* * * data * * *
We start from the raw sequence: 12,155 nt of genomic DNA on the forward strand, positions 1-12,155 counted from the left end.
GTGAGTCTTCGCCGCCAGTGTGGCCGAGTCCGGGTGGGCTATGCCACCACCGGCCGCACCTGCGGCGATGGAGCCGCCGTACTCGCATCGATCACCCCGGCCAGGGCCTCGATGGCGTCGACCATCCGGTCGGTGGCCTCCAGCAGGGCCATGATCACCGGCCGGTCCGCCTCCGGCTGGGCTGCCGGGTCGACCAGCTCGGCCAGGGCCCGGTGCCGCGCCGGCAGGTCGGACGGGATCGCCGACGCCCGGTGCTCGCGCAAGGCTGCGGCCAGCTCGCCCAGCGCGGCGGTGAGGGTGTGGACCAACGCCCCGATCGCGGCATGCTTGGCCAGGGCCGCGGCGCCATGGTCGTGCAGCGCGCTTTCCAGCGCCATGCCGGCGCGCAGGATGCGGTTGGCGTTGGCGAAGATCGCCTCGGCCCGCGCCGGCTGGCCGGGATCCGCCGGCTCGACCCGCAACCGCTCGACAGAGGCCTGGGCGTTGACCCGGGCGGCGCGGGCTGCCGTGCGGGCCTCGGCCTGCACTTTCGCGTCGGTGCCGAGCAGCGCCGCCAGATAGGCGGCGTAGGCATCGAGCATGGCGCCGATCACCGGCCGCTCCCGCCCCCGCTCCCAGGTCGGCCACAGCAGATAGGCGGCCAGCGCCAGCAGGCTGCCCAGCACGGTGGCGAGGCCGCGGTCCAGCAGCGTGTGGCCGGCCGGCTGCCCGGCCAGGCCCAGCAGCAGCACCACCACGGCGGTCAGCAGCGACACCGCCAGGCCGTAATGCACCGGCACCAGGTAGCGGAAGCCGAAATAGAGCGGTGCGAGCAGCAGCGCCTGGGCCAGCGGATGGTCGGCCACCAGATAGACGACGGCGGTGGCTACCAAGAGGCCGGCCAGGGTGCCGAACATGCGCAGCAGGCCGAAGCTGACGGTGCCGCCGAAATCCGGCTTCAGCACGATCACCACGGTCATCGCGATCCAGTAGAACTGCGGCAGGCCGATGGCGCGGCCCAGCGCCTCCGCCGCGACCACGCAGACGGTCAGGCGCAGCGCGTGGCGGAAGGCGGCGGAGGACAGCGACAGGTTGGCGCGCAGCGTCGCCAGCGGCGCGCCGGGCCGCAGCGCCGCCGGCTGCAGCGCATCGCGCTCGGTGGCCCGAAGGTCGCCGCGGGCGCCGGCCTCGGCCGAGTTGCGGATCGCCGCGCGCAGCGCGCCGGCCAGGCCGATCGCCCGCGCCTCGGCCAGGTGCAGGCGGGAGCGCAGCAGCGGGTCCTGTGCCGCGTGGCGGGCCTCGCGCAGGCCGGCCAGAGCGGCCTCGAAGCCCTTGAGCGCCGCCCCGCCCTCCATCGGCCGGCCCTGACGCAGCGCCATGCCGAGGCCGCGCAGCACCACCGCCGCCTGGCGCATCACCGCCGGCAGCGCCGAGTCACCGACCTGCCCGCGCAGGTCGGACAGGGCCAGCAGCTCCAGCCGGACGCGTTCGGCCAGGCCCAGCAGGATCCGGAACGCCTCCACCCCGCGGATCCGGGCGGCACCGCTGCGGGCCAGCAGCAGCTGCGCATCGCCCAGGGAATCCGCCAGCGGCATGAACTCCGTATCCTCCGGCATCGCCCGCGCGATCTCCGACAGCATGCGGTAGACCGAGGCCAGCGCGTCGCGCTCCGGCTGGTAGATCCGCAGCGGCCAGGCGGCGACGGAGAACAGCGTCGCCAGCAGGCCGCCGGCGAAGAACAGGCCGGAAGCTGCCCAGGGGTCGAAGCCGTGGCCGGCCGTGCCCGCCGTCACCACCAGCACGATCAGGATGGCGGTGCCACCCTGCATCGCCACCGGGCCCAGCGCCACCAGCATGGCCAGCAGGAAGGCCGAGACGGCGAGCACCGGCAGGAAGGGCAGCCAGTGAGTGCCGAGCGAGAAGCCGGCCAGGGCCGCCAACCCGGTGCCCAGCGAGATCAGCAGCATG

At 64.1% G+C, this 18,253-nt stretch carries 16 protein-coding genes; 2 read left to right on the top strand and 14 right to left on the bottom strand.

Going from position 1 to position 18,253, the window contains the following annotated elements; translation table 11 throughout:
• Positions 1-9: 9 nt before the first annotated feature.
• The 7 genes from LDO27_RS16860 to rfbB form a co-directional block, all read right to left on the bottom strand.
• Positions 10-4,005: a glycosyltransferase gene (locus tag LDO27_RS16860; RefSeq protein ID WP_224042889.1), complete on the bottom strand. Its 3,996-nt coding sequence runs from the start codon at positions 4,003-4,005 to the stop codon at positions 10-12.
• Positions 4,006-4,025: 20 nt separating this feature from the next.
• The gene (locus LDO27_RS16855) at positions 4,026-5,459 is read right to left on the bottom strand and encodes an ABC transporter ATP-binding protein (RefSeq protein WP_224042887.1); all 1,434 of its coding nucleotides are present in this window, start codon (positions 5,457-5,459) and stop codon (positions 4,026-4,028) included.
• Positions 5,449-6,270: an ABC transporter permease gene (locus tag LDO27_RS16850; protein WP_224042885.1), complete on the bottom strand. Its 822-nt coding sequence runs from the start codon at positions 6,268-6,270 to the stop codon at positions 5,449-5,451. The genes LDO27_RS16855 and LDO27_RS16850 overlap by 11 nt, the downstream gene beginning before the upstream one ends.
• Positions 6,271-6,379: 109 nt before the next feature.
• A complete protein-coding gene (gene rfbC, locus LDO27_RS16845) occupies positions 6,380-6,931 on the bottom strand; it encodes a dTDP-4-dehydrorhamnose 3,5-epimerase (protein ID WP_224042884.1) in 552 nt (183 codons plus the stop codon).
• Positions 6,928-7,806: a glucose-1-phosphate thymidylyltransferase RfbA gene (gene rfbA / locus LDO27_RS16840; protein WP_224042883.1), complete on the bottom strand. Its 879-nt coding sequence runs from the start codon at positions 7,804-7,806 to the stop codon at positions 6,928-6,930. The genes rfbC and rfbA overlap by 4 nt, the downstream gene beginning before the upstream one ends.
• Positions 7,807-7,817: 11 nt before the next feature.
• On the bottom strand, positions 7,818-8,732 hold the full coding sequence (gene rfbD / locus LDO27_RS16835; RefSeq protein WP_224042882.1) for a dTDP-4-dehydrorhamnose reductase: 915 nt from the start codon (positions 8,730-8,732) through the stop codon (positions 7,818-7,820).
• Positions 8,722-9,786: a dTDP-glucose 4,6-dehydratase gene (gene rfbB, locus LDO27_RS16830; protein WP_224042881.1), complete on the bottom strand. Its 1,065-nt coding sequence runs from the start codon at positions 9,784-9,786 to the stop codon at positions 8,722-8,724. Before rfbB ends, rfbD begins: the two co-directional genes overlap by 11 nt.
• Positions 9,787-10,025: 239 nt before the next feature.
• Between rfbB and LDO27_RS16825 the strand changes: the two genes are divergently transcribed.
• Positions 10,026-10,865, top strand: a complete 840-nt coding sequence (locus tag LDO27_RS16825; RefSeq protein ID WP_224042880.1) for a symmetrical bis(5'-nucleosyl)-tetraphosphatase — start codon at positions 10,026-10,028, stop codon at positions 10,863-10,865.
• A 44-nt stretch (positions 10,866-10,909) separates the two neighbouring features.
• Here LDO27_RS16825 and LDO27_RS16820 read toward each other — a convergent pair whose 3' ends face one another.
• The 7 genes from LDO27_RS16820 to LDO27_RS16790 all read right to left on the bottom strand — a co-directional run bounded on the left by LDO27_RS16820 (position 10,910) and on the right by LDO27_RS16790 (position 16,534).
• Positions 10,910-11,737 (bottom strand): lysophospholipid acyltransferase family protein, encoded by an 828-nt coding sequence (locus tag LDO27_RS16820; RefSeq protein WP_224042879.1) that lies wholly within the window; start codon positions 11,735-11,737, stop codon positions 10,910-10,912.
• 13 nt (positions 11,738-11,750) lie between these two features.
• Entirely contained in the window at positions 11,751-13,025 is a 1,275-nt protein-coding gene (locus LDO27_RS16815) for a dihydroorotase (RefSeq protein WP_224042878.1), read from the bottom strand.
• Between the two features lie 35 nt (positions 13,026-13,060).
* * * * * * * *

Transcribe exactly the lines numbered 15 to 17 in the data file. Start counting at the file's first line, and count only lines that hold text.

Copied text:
• On the bottom strand, positions 7,818-8,732 hold the full coding sequence (gene rfbD / locus LDO27_RS16835; RefSeq protein WP_224042882.1) for a dTDP-4-dehydrorhamnose reductase: 915 nt from the start codon (positions 8,730-8,732) through the stop codon (positions 7,818-7,820).
• Positions 8,722-9,786: a dTDP-glucose 4,6-dehydratase gene (gene rfbB, locus LDO27_RS16830; protein WP_224042881.1), complete on the bottom strand. Its 1,065-nt coding sequence runs from the start codon at positions 9,784-9,786 to the stop codon at positions 8,722-8,724. Before rfbB ends, rfbD begins: the two co-directional genes overlap by 11 nt.
• Positions 9,787-10,025: 239 nt before the next feature.